This is probably the most hands on step. I have some yarn & tapestry needles pre-threaded with thin yarn in a bowl and some small plastic canvases. Cam can practice the actual act of sewing on these canvases. Although the large plastic yarn needles seem safer they are a little too big to fit through the holes on the canvas. The tapestry needles are not really sharp, the tip is blunted, so I’m not overly concerned that she’ll hurt herself. This is also the step Cam has, surprisingly, been the least interested in so far.

Try It OnIMG_2530

This is the most fun step for Cam when I make her some clothes. Since she isn’t actually making something I got her one of those magnetic dress up dolls. She is so in love with this toy and it comes out a lot. I’m pretty happy with it too and tried to pick one that wasn’t so stereotypically feminine. This girl has all kinds of hair to try on as well as pants, shirts, skirts and dresses. She looks like a kid, too. Of course there aren’t any clothes to alter, but I think that might be a little overwhelming for Cam at this point. 

Next Places to Go…

I’m not sure yet. For the time being I’m leaving everything out for her to explore. I think these are concepts she’ll need some time to work with and really internalize. I am thinking about a child-sized sewing machine, but that is still a ways off. We’ll see what else piques her interest her. Or maybe we’ll let this lie.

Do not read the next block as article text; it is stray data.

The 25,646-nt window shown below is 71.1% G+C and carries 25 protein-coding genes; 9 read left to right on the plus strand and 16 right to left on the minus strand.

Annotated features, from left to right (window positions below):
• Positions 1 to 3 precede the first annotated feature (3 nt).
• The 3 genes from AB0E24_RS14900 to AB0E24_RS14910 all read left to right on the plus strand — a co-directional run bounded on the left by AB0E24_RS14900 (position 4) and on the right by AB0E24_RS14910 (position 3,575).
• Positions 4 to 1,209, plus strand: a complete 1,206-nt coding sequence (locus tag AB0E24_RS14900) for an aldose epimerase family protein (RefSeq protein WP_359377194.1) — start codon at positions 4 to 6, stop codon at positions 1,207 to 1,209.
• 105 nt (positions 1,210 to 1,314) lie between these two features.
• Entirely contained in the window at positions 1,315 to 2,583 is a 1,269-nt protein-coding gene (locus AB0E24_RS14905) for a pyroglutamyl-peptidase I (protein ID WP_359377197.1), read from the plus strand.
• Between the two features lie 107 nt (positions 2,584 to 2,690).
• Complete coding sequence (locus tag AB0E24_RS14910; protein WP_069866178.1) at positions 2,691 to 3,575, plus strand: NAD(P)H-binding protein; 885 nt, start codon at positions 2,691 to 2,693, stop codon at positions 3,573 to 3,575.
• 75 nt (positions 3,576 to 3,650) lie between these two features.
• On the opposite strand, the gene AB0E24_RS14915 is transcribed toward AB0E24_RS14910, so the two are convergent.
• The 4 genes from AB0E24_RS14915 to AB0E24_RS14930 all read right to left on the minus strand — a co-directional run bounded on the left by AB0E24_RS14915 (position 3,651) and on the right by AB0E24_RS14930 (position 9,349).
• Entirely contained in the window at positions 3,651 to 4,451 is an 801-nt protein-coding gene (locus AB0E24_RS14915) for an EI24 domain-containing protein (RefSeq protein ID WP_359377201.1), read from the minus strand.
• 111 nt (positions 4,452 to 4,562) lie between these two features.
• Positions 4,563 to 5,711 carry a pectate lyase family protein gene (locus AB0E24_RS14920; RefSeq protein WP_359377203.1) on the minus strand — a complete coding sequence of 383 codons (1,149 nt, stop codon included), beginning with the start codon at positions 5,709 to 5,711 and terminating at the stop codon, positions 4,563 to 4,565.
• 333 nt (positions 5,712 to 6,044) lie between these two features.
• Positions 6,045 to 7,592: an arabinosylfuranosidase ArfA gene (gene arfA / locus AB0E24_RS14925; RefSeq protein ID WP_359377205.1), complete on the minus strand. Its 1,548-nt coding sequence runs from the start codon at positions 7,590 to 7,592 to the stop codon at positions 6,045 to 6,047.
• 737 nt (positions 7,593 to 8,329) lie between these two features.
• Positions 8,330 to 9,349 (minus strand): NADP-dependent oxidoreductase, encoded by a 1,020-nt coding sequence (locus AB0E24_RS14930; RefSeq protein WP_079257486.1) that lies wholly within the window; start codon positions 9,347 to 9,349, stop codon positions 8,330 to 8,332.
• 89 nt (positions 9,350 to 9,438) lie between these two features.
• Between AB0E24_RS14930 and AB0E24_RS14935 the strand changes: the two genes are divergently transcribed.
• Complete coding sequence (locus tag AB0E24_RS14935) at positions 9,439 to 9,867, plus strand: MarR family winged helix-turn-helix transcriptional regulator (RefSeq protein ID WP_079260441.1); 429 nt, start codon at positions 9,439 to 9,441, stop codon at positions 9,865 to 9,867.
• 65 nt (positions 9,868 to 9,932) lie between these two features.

For Your Classroom: Letters and Postcards

About a year ago I subscribed to a couple of magazines for Cam, Ranger Rick, Jr. and High Five (Highlights for younger kids). While she has enjoyed the reading the magazines, recently she has really gotten interested in getting them out of the mailbox. Whenever she sees me check for mail she asks if she got a new magazine. I think everyone loves to receive mail. Not bills of course, but letters and cards and magazines. 

Letter writing and playing Post Office is a great way to encourage literacy and imagination. And your child doesn’t have to be writing or reading yet to enjoy “writing” a letter. They can simply draw a picture or scribble out “words”. You can write them letters, too. Just a card with their name inside will help familiarize them with what their name looks like written out.